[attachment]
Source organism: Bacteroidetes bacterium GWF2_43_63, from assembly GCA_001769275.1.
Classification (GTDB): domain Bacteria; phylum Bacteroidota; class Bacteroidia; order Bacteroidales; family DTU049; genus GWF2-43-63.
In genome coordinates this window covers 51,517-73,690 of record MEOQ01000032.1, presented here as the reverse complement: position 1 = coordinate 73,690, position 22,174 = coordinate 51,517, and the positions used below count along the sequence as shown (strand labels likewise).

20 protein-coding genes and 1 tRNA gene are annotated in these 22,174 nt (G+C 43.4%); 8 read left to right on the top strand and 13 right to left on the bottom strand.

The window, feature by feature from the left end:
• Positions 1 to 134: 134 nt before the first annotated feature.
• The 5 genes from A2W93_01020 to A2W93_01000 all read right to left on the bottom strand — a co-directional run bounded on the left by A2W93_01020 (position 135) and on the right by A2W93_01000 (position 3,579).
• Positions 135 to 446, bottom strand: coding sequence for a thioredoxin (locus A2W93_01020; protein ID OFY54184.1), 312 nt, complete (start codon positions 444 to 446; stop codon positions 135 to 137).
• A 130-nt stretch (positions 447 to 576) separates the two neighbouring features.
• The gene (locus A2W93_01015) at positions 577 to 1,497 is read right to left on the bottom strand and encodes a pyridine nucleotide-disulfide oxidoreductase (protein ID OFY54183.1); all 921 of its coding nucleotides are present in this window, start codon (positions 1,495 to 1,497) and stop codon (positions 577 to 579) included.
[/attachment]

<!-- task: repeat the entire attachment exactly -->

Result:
Source organism: Bacteroidetes bacterium GWF2_43_63, from assembly GCA_001769275.1.
Classification (GTDB): domain Bacteria; phylum Bacteroidota; class Bacteroidia; order Bacteroidales; family DTU049; genus GWF2-43-63.
In genome coordinates this window covers 51,517-73,690 of record MEOQ01000032.1, presented here as the reverse complement: position 1 = coordinate 73,690, position 22,174 = coordinate 51,517, and the positions used below count along the sequence as shown (strand labels likewise).

20 protein-coding genes and 1 tRNA gene are annotated in these 22,174 nt (G+C 43.4%); 8 read left to right on the top strand and 13 right to left on the bottom strand.

The window, feature by feature from the left end:
• Positions 1 to 134: 134 nt before the first annotated feature.
• The 5 genes from A2W93_01020 to A2W93_01000 all read right to left on the bottom strand — a co-directional run bounded on the left by A2W93_01020 (position 135) and on the right by A2W93_01000 (position 3,579).
• Positions 135 to 446, bottom strand: coding sequence for a thioredoxin (locus A2W93_01020; protein ID OFY54184.1), 312 nt, complete (start codon positions 444 to 446; stop codon positions 135 to 137).
• A 130-nt stretch (positions 447 to 576) separates the two neighbouring features.
• The gene (locus A2W93_01015) at positions 577 to 1,497 is read right to left on the bottom strand and encodes a pyridine nucleotide-disulfide oxidoreductase (protein ID OFY54183.1); all 921 of its coding nucleotides are present in this window, start codon (positions 1,495 to 1,497) and stop codon (positions 577 to 579) included.